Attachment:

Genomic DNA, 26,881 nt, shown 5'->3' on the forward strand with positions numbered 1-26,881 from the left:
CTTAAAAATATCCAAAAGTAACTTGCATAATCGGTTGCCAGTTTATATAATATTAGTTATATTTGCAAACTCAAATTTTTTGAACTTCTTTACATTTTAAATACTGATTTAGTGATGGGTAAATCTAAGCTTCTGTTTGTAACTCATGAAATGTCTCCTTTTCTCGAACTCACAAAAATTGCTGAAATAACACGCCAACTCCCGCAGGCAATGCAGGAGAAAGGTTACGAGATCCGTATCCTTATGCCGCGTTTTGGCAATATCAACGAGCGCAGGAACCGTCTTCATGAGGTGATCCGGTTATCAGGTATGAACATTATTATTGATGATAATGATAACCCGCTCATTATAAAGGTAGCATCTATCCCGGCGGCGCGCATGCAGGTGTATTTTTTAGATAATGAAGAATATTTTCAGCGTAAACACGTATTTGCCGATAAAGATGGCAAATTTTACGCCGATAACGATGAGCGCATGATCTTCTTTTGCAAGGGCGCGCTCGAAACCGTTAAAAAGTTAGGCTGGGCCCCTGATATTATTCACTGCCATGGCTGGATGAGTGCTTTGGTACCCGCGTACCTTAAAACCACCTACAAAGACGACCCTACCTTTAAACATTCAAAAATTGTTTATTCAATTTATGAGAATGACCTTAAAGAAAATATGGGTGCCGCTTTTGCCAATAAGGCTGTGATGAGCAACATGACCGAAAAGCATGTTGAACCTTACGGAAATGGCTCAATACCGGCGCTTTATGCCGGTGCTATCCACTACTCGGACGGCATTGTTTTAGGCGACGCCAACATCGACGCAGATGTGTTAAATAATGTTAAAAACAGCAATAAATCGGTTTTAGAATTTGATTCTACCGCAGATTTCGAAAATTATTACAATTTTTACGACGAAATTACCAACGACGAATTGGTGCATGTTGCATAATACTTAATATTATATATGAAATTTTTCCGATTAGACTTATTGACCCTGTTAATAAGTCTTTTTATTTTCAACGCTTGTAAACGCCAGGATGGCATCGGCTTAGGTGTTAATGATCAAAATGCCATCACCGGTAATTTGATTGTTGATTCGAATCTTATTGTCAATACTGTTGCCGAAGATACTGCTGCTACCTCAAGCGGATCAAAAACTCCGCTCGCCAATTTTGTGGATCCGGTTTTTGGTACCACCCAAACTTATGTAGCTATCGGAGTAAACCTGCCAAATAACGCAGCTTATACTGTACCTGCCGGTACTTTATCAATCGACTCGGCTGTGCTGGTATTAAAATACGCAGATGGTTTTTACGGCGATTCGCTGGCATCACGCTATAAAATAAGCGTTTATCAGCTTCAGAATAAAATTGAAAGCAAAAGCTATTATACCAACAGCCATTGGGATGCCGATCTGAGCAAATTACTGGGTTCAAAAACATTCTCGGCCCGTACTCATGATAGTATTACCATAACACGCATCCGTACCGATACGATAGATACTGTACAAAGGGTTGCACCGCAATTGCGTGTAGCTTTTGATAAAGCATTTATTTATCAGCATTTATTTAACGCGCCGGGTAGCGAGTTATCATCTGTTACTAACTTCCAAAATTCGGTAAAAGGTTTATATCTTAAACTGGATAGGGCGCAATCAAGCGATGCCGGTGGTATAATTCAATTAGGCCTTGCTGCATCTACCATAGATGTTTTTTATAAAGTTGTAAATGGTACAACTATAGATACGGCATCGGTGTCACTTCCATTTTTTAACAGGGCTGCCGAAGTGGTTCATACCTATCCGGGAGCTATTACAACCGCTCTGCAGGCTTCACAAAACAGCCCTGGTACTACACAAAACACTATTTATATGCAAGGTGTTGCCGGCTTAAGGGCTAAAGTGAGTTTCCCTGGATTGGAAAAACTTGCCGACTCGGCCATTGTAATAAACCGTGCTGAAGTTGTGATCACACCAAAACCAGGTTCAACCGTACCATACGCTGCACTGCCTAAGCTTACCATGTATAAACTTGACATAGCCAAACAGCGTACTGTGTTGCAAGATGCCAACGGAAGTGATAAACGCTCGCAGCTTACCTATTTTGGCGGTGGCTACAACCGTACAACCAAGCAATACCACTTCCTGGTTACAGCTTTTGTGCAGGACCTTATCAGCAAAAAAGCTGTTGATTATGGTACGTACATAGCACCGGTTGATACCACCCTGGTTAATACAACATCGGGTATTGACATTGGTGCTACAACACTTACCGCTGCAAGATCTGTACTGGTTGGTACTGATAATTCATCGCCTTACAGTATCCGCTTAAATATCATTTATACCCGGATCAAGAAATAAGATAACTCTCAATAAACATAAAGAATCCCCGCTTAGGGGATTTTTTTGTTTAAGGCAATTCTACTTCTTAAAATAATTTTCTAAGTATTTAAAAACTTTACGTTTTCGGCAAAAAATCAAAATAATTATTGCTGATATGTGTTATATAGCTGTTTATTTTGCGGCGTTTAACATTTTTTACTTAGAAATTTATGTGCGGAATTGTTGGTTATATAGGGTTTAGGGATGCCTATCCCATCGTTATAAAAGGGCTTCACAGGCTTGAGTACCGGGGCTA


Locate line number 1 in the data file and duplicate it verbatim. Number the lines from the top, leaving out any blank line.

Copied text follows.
Genomic DNA, 26,881 nt, shown 5'->3' on the forward strand with positions numbered 1-26,881 from the left: